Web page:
Justia Contracts Opinion Summaries

Articles Posted in US Court of Appeals for the Sixth Circuit
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In 2001, Presbyterian, a nonprofit, organized a partnership to operate an affordable housing community under the Low-Income Housing Tax Credit (LIHTC), 26 U.S.C. 42, program. SunAmerica, the limited partner, contributed $8,747,378 in capital for 99.99% of the $11,606,890 LIHTC credit. The partnership agreement gave Presbyterian (for one year following the 15-year LIHTC Compliance Period) a right of first refusal (ROFR) to purchase the property for less than the fair market value and a unilateral option to purchase for fair market value under specific circumstances. Before the end of the Compliance Period, Presbyterian expressed its desire to acquire the Property. After the Compliance Period, the General Partners told SunAmerica that they had received a bona fide offer from Lockwood and that Presbyterian could exercise its ROFR. SunAmerica filed suit.The district court granted SunAmerica summary judgment, reasoning that the Lockwood offer did not constitute a bona fide offer because it was solicited for the purpose of triggering the ROFR. The Sixth Circuit reversed and remanded for trial. The ROFR provision must be interpreted in light of the LIHTC’s goals, including making it easier for nonprofits to regain ownership of the property and continue the availability of low-income housing. The district court erred in concluding that the evidence “overwhelming[ly]” showed that the General Partners did not intend to sell. View "SunAmerica Housing Fund 1050 v. Pathway of Pontiac, Inc." on Justia Law

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Cromer, formerly a “managing loan officer” for Union Home Mortgage, agreed to several restrictive covenants, including that he would “not become employed in the same or similar capacity” with a competitive entity. Cromer left Union and started working for Homeside Financial as a “non-producing” branch manager. Union sought a preliminary injunction to enforce Cromer’s restrictive covenants, citing the 2016 Defend Trade Secrets Act, 18 U.S.C. 1836; the Ohio Uniform Trade Secrets Act; the non-compete, confidentiality, and nonsolicitation covenants; the contractual duty of loyalty; and the common law duty of loyalty. Against Homeside, Union alleged tortious interference with business relationships and with contracts.The district court issued an injunction—without any time limitation—prohibiting Cromer, and anyone acting in concert, from “competing with Union Home.” The Sixth Circuit vacated. The injunction failed to satisfy the specificity requirements of FRCP 65(d)(1), was overbroad, and was otherwise improperly granted under the standard for preliminary injunctions. The broad prohibition covers any form of competition, irrespective of Cromer’s employer, job title, or duties, and created an inherent risk that the scope of the injunction exceeds the Agreement that the parties signed. The district court also failed to consider whether the non-compete covenant is reasonable and thus enforceable. View "Union Home Mortgage Corp. v. Cromer" on Justia Law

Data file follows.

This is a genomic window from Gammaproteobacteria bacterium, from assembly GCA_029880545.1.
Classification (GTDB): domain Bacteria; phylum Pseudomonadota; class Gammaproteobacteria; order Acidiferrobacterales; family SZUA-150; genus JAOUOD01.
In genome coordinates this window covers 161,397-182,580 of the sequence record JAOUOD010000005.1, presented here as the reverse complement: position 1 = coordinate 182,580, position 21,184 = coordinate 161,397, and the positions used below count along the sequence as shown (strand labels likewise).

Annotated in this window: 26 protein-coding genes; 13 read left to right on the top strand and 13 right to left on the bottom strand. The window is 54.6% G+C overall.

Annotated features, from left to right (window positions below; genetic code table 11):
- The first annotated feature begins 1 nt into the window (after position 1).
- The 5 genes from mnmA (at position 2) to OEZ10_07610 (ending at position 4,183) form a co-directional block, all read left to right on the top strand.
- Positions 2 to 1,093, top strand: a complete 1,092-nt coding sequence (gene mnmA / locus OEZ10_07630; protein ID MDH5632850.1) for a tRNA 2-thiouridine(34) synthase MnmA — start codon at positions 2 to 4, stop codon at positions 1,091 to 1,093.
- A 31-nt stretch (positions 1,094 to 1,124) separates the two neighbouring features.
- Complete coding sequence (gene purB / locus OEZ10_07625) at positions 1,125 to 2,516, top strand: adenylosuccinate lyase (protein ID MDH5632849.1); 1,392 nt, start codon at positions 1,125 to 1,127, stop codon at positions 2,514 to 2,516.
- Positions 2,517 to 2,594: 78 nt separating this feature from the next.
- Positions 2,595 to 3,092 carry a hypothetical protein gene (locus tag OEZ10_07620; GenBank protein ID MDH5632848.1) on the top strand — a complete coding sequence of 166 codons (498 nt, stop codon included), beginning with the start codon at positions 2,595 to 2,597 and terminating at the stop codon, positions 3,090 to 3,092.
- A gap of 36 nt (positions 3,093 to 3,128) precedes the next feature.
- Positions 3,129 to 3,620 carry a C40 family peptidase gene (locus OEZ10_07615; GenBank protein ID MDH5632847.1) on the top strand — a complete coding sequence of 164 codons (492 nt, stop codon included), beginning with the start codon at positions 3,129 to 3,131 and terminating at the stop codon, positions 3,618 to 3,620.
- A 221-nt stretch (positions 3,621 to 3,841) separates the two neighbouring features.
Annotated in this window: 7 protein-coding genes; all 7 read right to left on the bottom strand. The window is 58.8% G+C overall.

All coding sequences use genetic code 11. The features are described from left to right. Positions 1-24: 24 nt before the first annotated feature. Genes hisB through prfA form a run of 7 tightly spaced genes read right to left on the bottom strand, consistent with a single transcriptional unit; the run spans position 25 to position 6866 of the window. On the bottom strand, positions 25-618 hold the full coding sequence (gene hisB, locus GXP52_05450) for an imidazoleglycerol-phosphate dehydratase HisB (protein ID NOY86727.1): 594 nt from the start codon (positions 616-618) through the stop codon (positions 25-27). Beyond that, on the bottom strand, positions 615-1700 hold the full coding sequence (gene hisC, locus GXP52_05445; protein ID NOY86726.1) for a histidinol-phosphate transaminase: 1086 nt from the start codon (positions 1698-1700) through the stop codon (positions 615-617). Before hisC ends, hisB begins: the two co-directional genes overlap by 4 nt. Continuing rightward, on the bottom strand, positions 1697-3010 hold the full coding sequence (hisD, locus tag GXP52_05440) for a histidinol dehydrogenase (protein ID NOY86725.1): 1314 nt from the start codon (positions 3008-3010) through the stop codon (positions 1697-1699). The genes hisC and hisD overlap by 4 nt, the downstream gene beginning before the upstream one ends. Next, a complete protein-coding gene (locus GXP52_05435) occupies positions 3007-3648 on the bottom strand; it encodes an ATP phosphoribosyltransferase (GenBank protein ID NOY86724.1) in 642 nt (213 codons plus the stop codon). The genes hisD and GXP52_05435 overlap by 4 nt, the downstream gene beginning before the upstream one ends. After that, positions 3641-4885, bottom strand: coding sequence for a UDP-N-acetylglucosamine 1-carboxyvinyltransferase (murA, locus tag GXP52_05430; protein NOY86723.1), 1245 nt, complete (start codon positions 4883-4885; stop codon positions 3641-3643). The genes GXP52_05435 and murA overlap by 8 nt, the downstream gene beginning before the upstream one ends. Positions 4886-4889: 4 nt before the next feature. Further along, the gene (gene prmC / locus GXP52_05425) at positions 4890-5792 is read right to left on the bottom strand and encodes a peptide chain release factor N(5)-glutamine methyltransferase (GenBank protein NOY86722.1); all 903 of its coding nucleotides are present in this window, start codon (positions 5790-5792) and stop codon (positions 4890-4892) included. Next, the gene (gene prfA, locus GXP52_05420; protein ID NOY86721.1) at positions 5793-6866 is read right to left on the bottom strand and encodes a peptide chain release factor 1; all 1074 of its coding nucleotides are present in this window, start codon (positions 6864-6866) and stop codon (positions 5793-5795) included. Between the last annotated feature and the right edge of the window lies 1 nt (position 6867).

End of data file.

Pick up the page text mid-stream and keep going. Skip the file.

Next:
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Star, a mine staffing company, bought workers’ compensation insurance from Granite. Early in each policy year, Star gave Granite an estimate of its total payroll, which Granite used to calculate an estimated premium. Star paid the preliminary installment. After each year, Granite audited Star’s records to produce an exact payroll number, then charged additional premiums or made reconciliation payments. A 2018 audit revealed that Star had significantly underestimated its 2017 payroll, as it had for 2016. To avoid a similar situation with the 2018 policy, Granite adjusted its estimated premium for Star halfway through the year. In accordance with industry guidelines, Granite increased Star’s 2018 estimated premium to reflect 2017’s actual payroll numbers, giving Star four weeks to pay the difference. Star never paid. Granite canceled the policy three months early. Star closed its business. To determine Star’s final premium—and whether it owed a reconciliation payment—Granite needed to complete its year-end audit. Star would not comply. Granite’s final bill, including the updated estimated premium, prorated for early cancellation, was $1,485,323, including an “audit noncompliance charge” (double 2018’s total estimated premium).Granite sued for breach of contract. The Sixth Circuit affirmed summary judgment for Granite, rejecting Star’s argument that the noncompliance charge is an unenforceable penalty. Kentucky’s insurance regulator approved the rates that Kentucky insurance companies charge, barring their review. View "Granite State Insurance Co. v. Star Mine Services, Inc." on Justia Law